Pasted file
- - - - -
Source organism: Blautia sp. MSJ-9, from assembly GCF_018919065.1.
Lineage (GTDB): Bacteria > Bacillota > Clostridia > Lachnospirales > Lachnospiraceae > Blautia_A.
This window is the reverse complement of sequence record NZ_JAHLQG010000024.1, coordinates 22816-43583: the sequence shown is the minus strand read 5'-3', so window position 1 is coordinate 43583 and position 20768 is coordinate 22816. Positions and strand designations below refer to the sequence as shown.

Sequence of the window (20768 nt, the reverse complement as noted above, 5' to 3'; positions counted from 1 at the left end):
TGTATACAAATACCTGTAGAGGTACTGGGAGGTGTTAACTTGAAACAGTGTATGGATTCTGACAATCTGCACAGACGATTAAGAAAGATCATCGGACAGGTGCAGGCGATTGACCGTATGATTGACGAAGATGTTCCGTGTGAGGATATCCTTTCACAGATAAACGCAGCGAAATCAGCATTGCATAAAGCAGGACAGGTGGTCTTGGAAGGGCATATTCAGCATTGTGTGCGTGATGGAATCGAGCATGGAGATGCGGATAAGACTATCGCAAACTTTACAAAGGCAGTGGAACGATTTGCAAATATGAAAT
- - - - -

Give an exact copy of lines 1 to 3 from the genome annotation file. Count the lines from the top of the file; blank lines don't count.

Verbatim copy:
Source organism: Blautia sp. MSJ-9, from assembly GCF_018919065.1.
Lineage (GTDB): Bacteria > Bacillota > Clostridia > Lachnospirales > Lachnospiraceae > Blautia_A.
This window is the reverse complement of sequence record NZ_JAHLQG010000024.1, coordinates 22816-43583: the sequence shown is the minus strand read 5'-3', so window position 1 is coordinate 43583 and position 20768 is coordinate 22816. Positions and strand designations below refer to the sequence as shown.